seek

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See also: sek

English[edit]

Etymology[edit]

From Middle English seken (also sechen), from Old English sēċan, with influence from Old Norse sœkja, whence the hard /k/ sound (compare beseech); both from Proto-Germanic *sōkijaną (to seek), from Proto-Indo-European *seh₂g- (to seek out). Cognate with West Frisian sykje, Low German söken, Dutch zoeken, German suchen, Danish søge, Icelandic sækja, Norwegian Bokmål søke, Norwegian Nynorsk søkja, Swedish söka.

Pronunciation[edit]

  • IPA(key): /siːk/, sēk
  • (file)
  • Homophone: Sikh
  • Rhymes: -iːk

Verb[edit]

seek (third-person singular simple present seeks, present participle seeking, simple past and past participle sought)

  1. (transitive) To try to find; to look for; to search for.
    I seek wisdom.
    • 2013 July-August, Catherine Clabby, “Focus on Everything”, in American Scientist:
      Not long ago, it was difficult to produce photographs of tiny creatures with every part in focus. [] A photo processing technique called focus stacking has changed that. Developed as a tool to electronically combine the sharpest bits of multiple digital images, focus stacking is a boon to biologists seeking full focus on a micron scale.
  2. (transitive) To ask for; to solicit; to beseech.
    I seek forgiveness through prayer.
    • Bible, Luke xi. 16
      Others, tempting him, sought of him a sign.
    • 1960, Lobsang Rampa, The Rampa Story:
      “My, my! It is indeed a long way yet, look you!” said the pleasant woman of whom I sought directions.
  3. (transitive) To try to acquire or gain; to strive after; to aim at.
    I sought my fortune on the goldfields.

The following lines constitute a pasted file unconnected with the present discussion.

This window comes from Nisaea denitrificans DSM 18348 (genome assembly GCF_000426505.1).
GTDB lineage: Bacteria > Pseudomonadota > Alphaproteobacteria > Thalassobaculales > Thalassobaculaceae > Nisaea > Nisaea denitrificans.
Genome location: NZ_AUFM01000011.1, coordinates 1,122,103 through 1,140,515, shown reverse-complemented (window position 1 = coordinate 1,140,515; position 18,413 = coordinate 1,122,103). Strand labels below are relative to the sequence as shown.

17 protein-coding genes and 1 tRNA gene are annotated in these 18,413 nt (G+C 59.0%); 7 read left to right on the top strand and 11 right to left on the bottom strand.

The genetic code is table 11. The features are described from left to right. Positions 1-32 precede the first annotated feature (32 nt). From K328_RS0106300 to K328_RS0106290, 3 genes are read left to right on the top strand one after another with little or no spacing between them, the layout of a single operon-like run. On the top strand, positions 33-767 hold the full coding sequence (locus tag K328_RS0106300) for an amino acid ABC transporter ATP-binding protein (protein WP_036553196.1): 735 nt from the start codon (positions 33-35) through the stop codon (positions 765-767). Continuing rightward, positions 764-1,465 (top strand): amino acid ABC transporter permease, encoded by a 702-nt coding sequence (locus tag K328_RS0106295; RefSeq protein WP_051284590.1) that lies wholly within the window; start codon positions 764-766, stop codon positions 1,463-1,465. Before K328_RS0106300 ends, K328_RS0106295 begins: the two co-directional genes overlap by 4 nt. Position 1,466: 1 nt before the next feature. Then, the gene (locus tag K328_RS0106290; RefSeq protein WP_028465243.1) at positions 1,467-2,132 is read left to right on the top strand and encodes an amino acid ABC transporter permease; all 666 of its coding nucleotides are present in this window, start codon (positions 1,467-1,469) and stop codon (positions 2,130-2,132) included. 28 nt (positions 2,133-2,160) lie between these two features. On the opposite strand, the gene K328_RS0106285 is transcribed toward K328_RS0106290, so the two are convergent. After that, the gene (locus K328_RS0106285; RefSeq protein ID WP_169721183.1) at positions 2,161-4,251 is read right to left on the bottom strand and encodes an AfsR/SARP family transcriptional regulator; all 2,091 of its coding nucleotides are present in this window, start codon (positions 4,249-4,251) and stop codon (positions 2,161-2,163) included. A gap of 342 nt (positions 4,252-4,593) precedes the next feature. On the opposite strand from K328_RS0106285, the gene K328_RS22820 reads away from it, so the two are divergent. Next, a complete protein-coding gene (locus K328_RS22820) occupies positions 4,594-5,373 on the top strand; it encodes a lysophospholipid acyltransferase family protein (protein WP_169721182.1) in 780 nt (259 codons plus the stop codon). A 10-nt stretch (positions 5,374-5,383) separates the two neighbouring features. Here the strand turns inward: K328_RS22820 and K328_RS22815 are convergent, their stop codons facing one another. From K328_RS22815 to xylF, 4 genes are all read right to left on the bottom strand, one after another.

• 1880, George Q. Cannon, How the Gospel is Preached By the Elders, etc.:
      But persecution sought the lives of men of this character.
    • 1886, Constantine Popoff, translation of Leo Tolstoy's What I Believe:
      I can no longer seek fame or glory, nor can I help trying to get rid of my riches, which separate me from my fellow-creatures.
    • 1910, Emerson Hough, chapter I, in The Purchase Price: Or The Cause of Compromise, Indianapolis, Ind.: The Bobbs-Merrill Company, OCLC 639762314, page 0045:
      Serene, smiling, enigmatic, she faced him with no fear whatever showing in her dark eyes. [] She put back a truant curl from her forehead where it had sought egress to the world, and looked him full in the face now, drawing a deep breath which caused the round of her bosom to lift the lace at her throat.
  4. (intransitive, obsolete) To go, move, travel (in a given direction).
    When the alarm went off I sought the exit in a panic.
    • 1485 July 31, Thomas Malory, “(please specify the chapter)”, in [Le Morte Darthur], (please specify the book number), [London]: [] [by William Caxton], OCLC 71490786; republished as H[einrich] Oskar Sommer, editor, Le Morte Darthur [], London: Published by David Nutt, [], 1889, OCLC 890162034:
      , Bk.V:
      Ryght so he sought [] towarde Sandewyche where he founde before hym many galyard knyghtes
  5. (transitive) To try to reach or come to; to go to; to resort to.
  6. (intransitive, computing) To navigate through a stream.
    • 2009, Jit Ghosh, ‎Rob Cameron, Silverlight 2 Recipes: A Problem-Solution Approach (page 541)
      Most of the changes made to this control are to accommodate the various constraints that playback of streaming media may impose in broadcast streams, such as the inability to seek through the media.

Quotations[edit]

For more examples of usage of this term, see Citations:seek.

Synonyms[edit]

Derived terms[edit]

Related terms[edit]

Translations[edit]

Noun[edit]

seek (plural seeks)

  1. (computing) The operation of navigating through a stream.
    • 2012, Aidong Zhang, ‎Avi Silberschatz, ‎Sharad Mehrotra, Continuous Media Databases (page 120)
      The number of seeks to retrieve a shot [] depends on the location of those frames on physical blocks.

Anagrams[edit]